Ray Allen: It's going to outlast me, and that I can always come back. But what's being offered to me may not always last forever." So, the similar advice in different situations. I think the most important thing when you're going through things, when you have to make a decision, you have to bet on yourself, you have to figure out what's best for you going forward, it's okay to ask for people's opinion and what they think. But you have to be the ultimate decision maker. And you have to think about your future.
Ray Allen: And if this is something that you can feel comfortable with going down the line and isn't going to make you happy. When I made the decision to... I left Boston, that was ultimately about happiness. Because it's like, "Where do you go? Do you move forward?" It's like, again, you got to bet on yourself, because you have to say, "Am I going to be happy moving on?" And as it was, at the time, I wasn't happy in the scenario that I was in. And so, you have to choose your happiness, even when it's at the demise of someone else.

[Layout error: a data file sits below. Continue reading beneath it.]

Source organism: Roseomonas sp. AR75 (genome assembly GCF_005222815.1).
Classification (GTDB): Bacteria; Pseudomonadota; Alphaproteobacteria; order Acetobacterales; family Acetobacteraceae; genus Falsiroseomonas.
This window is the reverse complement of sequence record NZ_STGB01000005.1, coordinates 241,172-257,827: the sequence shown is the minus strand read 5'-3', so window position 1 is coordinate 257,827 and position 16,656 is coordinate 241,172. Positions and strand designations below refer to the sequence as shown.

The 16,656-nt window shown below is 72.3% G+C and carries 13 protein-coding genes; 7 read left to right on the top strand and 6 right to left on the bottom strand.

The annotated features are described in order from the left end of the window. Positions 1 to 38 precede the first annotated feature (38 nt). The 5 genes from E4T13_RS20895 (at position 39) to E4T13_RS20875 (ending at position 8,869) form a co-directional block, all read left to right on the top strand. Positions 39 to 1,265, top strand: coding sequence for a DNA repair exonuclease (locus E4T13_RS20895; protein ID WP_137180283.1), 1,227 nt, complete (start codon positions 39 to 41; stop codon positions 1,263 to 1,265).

Ray Allen: Because your presence, by you deciding to leave, it's like going to college. When you go to college, somebody is going to hurt by you leaving them. And those people are going to tell you, "Don't go there, because if you go there, they're going to make every excuse in the book." But basically, you're leaving their life so they don't want you to go. So, you have to think of people who have nothing to gain for decisions that you'd make that will help you make the best decision for who you are.
Michael Redd: Man, let me ask you a question, Ray, along those lines. You mentioned some of the teachers at high school. I know Michael Jordan had an incredible influence on your life, obviously beyond the Jordan Brand and spending time with Mike over the years. Can you name an individual or a few people that helped you the way you helped me in my career?
Ray Allen: Yeah, of course. So, as you came in, one of the things that I want everybody to think about when you look at... because the most important decision when you go to college, don't pick a college that is easy, where the coach doesn't hold you accountable. When you leave college, you should not go back to where you just came from. Like our hometowns, you should be moving on somewhere else, traveling the world, seeing different things, planning it differently, whatever it may be.